Thursday, September 19, 2019

Quilts from the Springville Museum of Art (part 4)

Each year, the Springville Museum of Art (Utah) has one of the best quilt shows around.  It features award-winning quilts from Utah, a state blessed with an abundance of accomplished quilters. Here are some highlights of this year's show!

Note: please check out our E-Bay shop for great bargains on quilt patterns and collectible items! For continuous free quilt patterns, please visit us on Twitter !

Mary - Queen of Bedford by Karin Crawford, quilted by Kim Peterson

Best of Show winner Karin explains, " I deconstructed a panel called the Tree of Life by Mary Koval. Then, I reconstructed the wreath of birds and flowers using Broderie Perse. This quilt has so many elements in it which I enjoy doing: English paper piecing, hand applique, reverse hand applique, serpentine borders, hand mitered corner, scallops, etc. "

Karin concludes, "It was a joy to make!"  We'd like to add that it was a joy to view this breathtaking quilting, with the broderie perse technique shown above. Karin has carefully fussy cut out the motifs of the large prints of flowers, birds, and butterflies from the original panel. She then appliqued each motif onto the new background, which gives an elegant and vintage look to her work.

Aladdin's Window by Donna Moyer

Donna notes, "Aladdin's Window is completely done by hand except for the pieced backing and the hanging device. I tried many shapes before deciding it really needed to be a circle, slightly reminiscent of some of the magnificent stained glass rose windows I have seen in Europe. This 'window' takes on a Mid-Eastern flavor with a nod to the paisley design which originated long ago in Persia."

For her lovely, unique work, Donna won the award for Best Solitaire Hand Quilting. She says, "I couldn't resist adding a personal touch by quilting eight lotus blossoms in gold. Lotus Blossom was my husband's pet name for me."

Purple Posies by Penny Adams

Penny states, "Each of the flowers was made by hand over the period of six months and then appliqued. The insects were drawn and then embroidered. Beads were added to the insects to help catch the light and add an element of life. "

Penny adds, "I used echo quilting to add movement to the quilt. I am pleased with the quilt because it reflects my love of nature."

Here are some more of Penny's hand-made flowers. We really admire Penny's creativity and inventiveness in creating these realistic flowers, including the very lifelike petals.

Scrappy Happy by Nancy Hillman Roberts, quilted by Monica Steelman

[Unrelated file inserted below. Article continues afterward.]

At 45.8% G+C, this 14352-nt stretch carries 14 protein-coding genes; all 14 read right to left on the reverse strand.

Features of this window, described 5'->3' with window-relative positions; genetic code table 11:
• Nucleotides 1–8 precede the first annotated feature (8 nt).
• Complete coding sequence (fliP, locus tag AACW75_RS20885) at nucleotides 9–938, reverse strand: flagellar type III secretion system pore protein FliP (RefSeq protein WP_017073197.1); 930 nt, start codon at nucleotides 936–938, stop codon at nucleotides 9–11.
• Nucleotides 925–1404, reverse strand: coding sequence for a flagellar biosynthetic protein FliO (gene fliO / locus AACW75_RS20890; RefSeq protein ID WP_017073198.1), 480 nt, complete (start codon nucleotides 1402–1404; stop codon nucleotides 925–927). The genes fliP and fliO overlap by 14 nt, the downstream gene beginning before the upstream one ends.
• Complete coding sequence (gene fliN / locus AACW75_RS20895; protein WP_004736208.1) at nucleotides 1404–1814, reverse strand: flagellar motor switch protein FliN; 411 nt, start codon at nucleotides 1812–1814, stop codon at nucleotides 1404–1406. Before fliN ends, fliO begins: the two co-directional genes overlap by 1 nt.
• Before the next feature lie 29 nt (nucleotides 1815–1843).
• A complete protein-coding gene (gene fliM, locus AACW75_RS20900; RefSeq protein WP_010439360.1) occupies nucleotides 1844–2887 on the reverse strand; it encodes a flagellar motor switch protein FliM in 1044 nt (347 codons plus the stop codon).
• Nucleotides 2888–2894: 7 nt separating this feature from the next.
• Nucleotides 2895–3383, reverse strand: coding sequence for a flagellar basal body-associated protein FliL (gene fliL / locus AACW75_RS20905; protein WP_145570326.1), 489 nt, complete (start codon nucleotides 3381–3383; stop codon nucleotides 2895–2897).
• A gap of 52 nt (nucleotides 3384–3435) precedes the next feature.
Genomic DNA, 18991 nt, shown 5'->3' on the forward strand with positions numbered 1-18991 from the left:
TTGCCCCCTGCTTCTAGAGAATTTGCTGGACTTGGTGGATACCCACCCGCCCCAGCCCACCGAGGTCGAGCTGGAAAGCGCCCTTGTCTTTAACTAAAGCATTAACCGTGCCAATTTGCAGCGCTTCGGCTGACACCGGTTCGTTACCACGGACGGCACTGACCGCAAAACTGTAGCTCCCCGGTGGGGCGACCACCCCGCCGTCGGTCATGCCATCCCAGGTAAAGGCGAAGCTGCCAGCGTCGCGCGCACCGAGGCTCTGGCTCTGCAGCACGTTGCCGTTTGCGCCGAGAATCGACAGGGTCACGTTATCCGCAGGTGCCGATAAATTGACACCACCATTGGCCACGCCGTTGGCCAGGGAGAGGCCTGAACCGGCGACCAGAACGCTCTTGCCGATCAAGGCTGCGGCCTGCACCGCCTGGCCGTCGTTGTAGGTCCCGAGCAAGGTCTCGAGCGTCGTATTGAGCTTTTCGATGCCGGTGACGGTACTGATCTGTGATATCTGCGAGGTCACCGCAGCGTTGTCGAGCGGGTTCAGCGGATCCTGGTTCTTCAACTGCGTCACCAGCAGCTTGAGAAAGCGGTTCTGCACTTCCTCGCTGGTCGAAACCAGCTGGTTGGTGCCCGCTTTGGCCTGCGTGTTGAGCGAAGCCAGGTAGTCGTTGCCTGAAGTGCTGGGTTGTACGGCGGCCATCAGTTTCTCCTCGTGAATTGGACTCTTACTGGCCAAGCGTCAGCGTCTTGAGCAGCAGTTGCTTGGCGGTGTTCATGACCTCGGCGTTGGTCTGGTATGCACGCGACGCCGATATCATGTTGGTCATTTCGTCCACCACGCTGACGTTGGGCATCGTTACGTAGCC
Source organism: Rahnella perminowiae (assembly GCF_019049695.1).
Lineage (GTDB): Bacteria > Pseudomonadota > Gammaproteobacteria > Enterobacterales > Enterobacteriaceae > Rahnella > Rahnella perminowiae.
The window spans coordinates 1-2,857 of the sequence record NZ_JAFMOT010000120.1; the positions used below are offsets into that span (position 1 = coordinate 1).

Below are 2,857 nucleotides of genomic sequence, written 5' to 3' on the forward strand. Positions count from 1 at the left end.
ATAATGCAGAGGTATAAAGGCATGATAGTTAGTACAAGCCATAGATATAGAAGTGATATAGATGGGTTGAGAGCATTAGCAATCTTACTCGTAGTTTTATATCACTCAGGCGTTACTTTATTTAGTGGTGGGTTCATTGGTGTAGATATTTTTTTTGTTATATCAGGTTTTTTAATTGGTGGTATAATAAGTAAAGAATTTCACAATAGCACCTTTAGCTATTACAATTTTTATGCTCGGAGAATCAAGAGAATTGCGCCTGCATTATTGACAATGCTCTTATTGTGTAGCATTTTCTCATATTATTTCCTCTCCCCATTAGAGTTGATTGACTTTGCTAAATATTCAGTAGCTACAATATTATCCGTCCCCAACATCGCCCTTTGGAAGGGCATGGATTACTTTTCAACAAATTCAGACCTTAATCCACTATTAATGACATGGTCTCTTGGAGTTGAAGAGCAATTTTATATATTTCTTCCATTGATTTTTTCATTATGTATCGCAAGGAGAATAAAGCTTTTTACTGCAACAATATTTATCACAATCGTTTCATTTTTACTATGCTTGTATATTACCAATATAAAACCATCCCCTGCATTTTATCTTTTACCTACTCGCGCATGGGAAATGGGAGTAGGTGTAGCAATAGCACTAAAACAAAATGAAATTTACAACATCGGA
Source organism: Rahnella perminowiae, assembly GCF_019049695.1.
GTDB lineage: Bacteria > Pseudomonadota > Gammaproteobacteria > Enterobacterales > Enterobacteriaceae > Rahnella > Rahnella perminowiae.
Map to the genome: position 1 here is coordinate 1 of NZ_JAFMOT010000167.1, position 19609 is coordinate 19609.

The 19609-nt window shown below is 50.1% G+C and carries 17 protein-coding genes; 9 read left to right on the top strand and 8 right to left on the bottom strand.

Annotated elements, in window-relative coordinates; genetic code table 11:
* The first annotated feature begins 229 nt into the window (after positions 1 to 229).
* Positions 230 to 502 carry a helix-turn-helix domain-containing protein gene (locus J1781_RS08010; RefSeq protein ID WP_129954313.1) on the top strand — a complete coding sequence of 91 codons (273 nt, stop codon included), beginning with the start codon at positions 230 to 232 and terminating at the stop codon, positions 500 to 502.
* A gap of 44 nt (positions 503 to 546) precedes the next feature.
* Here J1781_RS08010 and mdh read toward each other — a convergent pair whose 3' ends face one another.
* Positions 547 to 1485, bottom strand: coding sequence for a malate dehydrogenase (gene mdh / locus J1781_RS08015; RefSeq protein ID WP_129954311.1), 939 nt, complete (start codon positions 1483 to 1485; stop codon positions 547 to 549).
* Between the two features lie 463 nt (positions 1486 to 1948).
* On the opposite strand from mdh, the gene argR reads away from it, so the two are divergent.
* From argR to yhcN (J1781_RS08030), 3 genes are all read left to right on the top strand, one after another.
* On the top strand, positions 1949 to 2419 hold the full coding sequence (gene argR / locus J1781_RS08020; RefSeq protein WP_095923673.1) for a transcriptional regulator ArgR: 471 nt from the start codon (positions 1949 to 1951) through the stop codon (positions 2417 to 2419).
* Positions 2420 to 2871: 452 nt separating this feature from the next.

Award of Excellence winner, Nancy writes, "Above my desk as a high school teacher was a wacky plaque that asked, 'Have You Dazzled Your Teacher Today?' This is my purpose in submitting a quilt in this show. ...I hope that [people] say, 'I like this quilt. It draws me in, and I'm a little dazzled.'
We'd like to say that we are just not a little bit dazzled; we are extremely dazzled! We are very impressed with all the different fabrics, hours of work, patience, and concentration that Nancy put into her incredible work.  It really exemplifies her devotion to the quilting arts, and she has a fantastic creation to show for it.

Nancy continues, "This quilt kept me engaged, excited, and satistfied with the end product. It's not perfect, but I'm happy-scrappy happy because with my color addiction, variety is essential.
I worked on it when I was sitting (in the car, watching TV, visiting, waiting, etc.) It took twenty-one months to complete. My inspiration was a Kim Diehl wall hanging with 6 3-inch blocks, 24 orange peels, and 12 yo-yo's. Mine exploded into 960 3-inch blocks, 3,840 orange peels, and 1,983 yo-yo's."

Saddle Up by Celia Belcher, quilted by Stephanie McGee

Celia remarks, "Twenty years ago while traveling out of state, I found this pattern and desired to make it for my daughter and her new husband. She and I picked the material, and I was to begin. Not having much experience in advanced quilting, I kept putting it aside. Finally, in 2017, I determined I had to start and just do the best I could."

Celia concludes, "Working on it when I could, I finished it in August 2018. Finding pattern-detailing ideas online, I designed the saddle flowers. I also added the ribbon detail and the initials of their names." We congratulate Celia on her determination to finish what is a very colorful and precisely sewn quilt. The saddle flowers and the initials of Celia's daughter and son-in-law add a special, personalized touch to her work.